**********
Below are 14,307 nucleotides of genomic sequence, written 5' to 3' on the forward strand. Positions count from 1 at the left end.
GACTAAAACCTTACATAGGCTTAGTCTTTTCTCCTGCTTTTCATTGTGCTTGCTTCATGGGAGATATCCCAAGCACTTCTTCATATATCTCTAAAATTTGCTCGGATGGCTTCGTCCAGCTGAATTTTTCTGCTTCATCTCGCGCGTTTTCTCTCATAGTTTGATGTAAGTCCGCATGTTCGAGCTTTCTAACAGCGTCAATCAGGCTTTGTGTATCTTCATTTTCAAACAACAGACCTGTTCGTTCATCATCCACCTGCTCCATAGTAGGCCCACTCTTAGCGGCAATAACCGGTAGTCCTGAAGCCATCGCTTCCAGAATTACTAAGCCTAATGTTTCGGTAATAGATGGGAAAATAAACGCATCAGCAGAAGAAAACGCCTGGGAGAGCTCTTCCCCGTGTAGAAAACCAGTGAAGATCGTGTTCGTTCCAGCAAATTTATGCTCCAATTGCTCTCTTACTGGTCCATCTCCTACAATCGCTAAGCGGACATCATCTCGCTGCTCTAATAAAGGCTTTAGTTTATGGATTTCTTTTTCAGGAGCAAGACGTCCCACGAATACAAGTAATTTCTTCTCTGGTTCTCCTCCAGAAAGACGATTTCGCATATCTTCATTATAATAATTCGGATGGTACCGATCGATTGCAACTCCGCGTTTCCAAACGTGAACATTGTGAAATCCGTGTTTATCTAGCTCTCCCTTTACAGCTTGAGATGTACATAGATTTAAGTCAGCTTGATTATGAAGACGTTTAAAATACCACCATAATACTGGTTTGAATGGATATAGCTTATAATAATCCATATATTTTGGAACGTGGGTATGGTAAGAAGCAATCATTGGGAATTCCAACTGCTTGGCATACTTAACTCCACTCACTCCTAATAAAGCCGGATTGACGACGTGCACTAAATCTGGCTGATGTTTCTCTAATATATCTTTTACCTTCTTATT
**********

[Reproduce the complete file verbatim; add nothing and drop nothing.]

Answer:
Below are 14,307 nucleotides of genomic sequence, written 5' to 3' on the forward strand. Positions count from 1 at the left end.
GACTAAAACCTTACATAGGCTTAGTCTTTTCTCCTGCTTTTCATTGTGCTTGCTTCATGGGAGATATCCCAAGCACTTCTTCATATATCTCTAAAATTTGCTCGGATGGCTTCGTCCAGCTGAATTTTTCTGCTTCATCTCGCGCGTTTTCTCTCATAGTTTGATGTAAGTCCGCATGTTCGAGCTTTCTAACAGCGTCAATCAGGCTTTGTGTATCTTCATTTTCAAACAACAGACCTGTTCGTTCATCATCCACCTGCTCCATAGTAGGCCCACTCTTAGCGGCAATAACCGGTAGTCCTGAAGCCATCGCTTCCAGAATTACTAAGCCTAATGTTTCGGTAATAGATGGGAAAATAAACGCATCAGCAGAAGAAAACGCCTGGGAGAGCTCTTCCCCGTGTAGAAAACCAGTGAAGATCGTGTTCGTTCCAGCAAATTTATGCTCCAATTGCTCTCTTACTGGTCCATCTCCTACAATCGCTAAGCGGACATCATCTCGCTGCTCTAATAAAGGCTTTAGTTTATGGATTTCTTTTTCAGGAGCAAGACGTCCCACGAATACAAGTAATTTCTTCTCTGGTTCTCCTCCAGAAAGACGATTTCGCATATCTTCATTATAATAATTCGGATGGTACCGATCGATTGCAACTCCGCGTTTCCAAACGTGAACATTGTGAAATCCGTGTTTATCTAGCTCTCCCTTTACAGCTTGAGATGTACATAGATTTAAGTCAGCTTGATTATGAAGACGTTTAAAATACCACCATAATACTGGTTTGAATGGATATAGCTTATAATAATCCATATATTTTGGAACGTGGGTATGGTAAGAAGCAATCATTGGGAATTCCAACTGCTTGGCATACTTAACTCCACTCACTCCTAATAAAGCCGGATTGACGACGTGCACTAAATCTGGCTGATGTTTCTCTAATATATCTTTTACCTTCTTATT